Ever since Aerofarms came to Newark, many Ironbound residents assumed that someday they would find their homegrown lettuce and kale on the shelf of their local supermarket. But it never came to pass.
The company, which opened its first facility in Newark’s Ironbound in 2015, used vertical towers to grow food in warehouses, meaning — at least in theory — that cities could someday rival the countryside as centers of agriculture.
Last month, the company filed Chapter 11 bankruptcy in Delaware — where eight of its subsidiaries are located — owing more than $3 million to 30 different investors, according to the legal documents. While Aerofarms promised that the company would remain in Newark, it will transition into a research site, meaning plant production will cease.
The most hard-to-swallow thing about Aerofarms’ implosion is that the company sought out talented do-gooders who genuinely wanted to make the world a better place. Hannes Hertrich was one of them. Though schooled as a mechanical engineer, Hertrich became passionate about community farming while working in Ohio and moved to this industrial neighborhood in Newark in 2021 expressly to work for a vertical farm in the middle of a food desert.
“I thought this was the perfect transition,” said Hertrich.
Hertrich resigned after barely a year had passed. He believes Aerofarms lost its original mission and became another bloated tech company — like WeWork and Theranos — that focused too much on “disrupting” their specific industry and not enough on the nuts and bolts of daily operations.
“You can’t disrupt your way out of production problems,” Hertrich said.
The company used a proprietary system called aeroponics in which the roots of a plant are misted with water and nutrients, ridding the need for soil and pesticides. Plants were stacked vertically, instead of laid out horizontally in a field, allowing the company to maximize the real estate, which is more expensive in urban areas.
The company promised “75 times higher productivity per square foot annually than a field farm and 10 times higher productivity than a hydroponic greenhouse while using 95 percent less water, 40 percent less nutrients, and zero pesticides, fungicides, insecticides, or herbicides,” a press release from 2015 said.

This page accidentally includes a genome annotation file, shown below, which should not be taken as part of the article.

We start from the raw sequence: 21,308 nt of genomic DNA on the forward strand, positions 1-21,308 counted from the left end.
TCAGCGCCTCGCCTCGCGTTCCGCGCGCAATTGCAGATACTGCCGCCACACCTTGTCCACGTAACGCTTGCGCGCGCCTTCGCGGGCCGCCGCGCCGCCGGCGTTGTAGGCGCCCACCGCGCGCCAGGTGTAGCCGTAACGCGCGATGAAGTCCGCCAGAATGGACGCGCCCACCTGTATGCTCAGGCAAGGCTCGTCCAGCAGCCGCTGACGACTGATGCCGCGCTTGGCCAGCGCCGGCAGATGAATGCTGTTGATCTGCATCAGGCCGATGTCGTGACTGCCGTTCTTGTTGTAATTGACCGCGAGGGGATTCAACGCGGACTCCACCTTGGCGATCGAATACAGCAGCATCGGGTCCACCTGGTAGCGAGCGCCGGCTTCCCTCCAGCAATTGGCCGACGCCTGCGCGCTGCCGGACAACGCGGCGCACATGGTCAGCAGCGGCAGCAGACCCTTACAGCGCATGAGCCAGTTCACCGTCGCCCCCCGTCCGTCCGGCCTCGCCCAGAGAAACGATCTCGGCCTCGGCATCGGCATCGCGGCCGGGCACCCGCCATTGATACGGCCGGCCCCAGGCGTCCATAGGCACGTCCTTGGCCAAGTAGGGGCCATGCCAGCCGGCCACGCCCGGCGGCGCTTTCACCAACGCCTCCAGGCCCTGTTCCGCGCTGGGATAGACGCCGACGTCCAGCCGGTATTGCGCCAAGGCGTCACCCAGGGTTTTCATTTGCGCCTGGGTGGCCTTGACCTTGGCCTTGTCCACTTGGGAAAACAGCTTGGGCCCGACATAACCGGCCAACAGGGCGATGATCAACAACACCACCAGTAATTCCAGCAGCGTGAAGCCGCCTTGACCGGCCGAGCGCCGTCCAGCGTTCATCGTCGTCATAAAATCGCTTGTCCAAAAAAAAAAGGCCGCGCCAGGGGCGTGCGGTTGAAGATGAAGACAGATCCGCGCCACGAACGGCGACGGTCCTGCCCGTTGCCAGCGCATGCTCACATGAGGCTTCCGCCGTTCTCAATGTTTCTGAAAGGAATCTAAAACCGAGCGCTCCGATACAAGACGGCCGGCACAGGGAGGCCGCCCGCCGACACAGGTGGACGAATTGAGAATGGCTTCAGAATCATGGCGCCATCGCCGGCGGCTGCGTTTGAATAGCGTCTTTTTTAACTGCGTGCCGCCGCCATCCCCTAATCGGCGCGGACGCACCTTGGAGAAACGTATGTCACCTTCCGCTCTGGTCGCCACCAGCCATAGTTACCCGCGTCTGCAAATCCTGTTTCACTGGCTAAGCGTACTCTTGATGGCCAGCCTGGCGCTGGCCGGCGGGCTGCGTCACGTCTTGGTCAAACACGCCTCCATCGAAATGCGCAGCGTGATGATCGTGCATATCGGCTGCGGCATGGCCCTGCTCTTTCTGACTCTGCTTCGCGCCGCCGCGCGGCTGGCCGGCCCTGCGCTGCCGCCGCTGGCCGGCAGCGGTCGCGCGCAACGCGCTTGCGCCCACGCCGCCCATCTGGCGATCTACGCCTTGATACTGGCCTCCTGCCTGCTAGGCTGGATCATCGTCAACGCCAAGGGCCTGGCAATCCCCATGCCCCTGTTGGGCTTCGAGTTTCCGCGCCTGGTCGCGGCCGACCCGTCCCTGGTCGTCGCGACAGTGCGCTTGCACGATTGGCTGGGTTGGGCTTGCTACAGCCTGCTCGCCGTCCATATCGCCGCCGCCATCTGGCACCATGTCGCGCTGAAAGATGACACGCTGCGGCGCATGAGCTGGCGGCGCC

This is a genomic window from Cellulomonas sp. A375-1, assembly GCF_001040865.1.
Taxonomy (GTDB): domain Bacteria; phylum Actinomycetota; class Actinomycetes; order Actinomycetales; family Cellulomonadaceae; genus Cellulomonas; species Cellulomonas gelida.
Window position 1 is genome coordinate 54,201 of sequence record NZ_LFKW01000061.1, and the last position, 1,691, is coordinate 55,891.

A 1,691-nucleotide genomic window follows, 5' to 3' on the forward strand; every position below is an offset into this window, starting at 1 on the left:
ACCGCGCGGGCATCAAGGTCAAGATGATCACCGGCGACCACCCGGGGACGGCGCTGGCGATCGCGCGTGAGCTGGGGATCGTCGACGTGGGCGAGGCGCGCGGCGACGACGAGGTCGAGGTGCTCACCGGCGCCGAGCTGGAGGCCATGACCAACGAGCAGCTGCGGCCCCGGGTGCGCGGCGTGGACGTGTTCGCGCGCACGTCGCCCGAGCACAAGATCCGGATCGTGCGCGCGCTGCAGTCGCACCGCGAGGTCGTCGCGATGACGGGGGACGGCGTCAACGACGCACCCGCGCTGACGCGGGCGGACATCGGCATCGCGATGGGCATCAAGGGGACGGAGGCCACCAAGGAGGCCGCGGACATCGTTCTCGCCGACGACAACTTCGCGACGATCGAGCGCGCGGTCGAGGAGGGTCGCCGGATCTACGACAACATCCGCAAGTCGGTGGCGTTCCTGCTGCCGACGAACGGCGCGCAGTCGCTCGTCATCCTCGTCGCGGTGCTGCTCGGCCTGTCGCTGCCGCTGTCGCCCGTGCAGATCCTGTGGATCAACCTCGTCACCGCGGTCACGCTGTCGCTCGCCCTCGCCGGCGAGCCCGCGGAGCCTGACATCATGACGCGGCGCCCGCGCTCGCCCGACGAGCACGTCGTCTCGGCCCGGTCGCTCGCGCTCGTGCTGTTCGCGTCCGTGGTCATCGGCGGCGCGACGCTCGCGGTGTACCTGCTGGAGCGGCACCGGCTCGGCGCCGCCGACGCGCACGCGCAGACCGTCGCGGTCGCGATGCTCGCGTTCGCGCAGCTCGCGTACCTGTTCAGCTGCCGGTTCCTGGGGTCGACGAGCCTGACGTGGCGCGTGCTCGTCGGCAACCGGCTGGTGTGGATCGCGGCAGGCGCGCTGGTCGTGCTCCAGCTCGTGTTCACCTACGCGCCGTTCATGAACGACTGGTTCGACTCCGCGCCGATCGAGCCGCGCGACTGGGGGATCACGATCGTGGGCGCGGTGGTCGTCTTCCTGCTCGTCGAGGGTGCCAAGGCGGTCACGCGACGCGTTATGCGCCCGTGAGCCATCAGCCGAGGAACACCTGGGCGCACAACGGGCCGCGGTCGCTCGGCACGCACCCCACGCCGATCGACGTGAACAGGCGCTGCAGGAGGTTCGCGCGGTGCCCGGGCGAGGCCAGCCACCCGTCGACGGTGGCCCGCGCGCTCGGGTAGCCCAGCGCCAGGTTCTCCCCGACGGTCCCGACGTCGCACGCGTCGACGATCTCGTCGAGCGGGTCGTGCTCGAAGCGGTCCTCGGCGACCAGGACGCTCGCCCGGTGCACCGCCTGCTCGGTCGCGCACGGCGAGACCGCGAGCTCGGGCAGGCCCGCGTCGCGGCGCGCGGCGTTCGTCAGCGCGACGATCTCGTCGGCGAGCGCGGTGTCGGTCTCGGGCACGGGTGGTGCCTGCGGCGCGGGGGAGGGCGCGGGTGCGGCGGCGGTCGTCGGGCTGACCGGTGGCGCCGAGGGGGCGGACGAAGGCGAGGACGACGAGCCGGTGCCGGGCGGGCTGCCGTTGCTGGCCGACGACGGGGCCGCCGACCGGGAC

This method for growing crops was invented 10 years ago by Ed Harwood, a biology professor at Cornell University, in his garage. Harwood, who died in 2021, was a scientist, not a businessman. The task of proving the method’s economic viability was left to the other founders, Marc Oshimo and David Rosenberg.
However, one of the trade-offs with these indoor facilities is that they had to rely on LED lights for photosynthesis instead of sunlight. The rise in energy prices and inflation only exacerbated these costs, according to Matt Peskett, editor at Vertical Farming Today. “In the past 12 months venture capital investment in vertical farming has fallen by around 90 percent,” Peskett told Jersey Digs. “There is now a lot more scrutiny of profitability by existing investors who have stopped being so willing to hand out large injections of cash.”
Despite these issues, the company continued to expand, opening new farms and research facilities including in faraway places like Abu Dhabi. “I wanted to save the facility, but there were just too many losses and a lot of turnover — because they hadn’t addressed the core manufacturing problems,” Hertich said. “The emphasis was always on the next big thing — it was just disruption for the sake of disruption.”
The growth of Aerofarms into foreign countries often struck its own workers as antithetical to its original mission when its own products weren’t even found in the Ironbound supermarkets, where much of its own workforce lived. Hertrich said the business model relied on selling the products at a premium.
“That seems contradictory — if your stated goal is to ‘feed the world’ and you’re ignoring the workers at your company,” said Enmanuel Lomba, who formerly worked in research and development at Aerofarms for about four years, before being laid off in March.
Lomba said despite the viability challenges at Aerofarms, he still believes in the future of vertical farming, just in some other iteration. “I find it promising and I intend to stay in that industry,” Lomba said.
Aerofarm’s lack of connection with the surrounding community could be summed up by what it did with its leftover products. After staff was laid off, they started throwing away many of their products, including strawberry and blueberry plants, instead of donating them to the community. Fortunately, a number of plants were saved before being tossed in the trash and gifted to Christian Rodriguez, manager at Down Bottom Farms, an urban farm nearby.
Rodriguez, who sat at a table with an Aerofarms strawberry plant as a centerpiece, observed the irony that Down Bottom Farms, which utilizes traditional methods of agriculture like soil and sunlight, continues to have a much greater impact on the community, than the multi-million dollar farm next door with researchers and scientists at their disposal. As we spoke, a local resident inquired about the price of the strawberries. Rodrigrez replied that they were free.
The hardest thing about Aerofarm’s downsizing is that many of the laid-off workers came from the neighborhood, but Rodriguez plans to hire some of the former laborers to help with their community outreach. “We were closer to their employees than to the company,” Rodriguez said.